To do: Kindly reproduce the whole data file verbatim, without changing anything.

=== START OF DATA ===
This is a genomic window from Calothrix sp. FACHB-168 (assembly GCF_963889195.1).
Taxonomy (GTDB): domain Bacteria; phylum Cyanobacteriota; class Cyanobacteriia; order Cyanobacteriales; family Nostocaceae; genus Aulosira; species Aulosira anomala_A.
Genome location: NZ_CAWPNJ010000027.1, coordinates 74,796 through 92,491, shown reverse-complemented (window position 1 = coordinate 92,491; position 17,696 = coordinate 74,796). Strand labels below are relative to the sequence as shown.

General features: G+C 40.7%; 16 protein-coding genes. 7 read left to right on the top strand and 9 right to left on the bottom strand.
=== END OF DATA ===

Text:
This is a genomic window from Calothrix sp. FACHB-168 (assembly GCF_963889195.1).
Taxonomy (GTDB): domain Bacteria; phylum Cyanobacteriota; class Cyanobacteriia; order Cyanobacteriales; family Nostocaceae; genus Aulosira; species Aulosira anomala_A.
Genome location: NZ_CAWPNJ010000027.1, coordinates 74,796 through 92,491, shown reverse-complemented (window position 1 = coordinate 92,491; position 17,696 = coordinate 74,796). Strand labels below are relative to the sequence as shown.

General features: G+C 40.7%; 16 protein-coding genes. 7 read left to right on the top strand and 9 right to left on the bottom strand.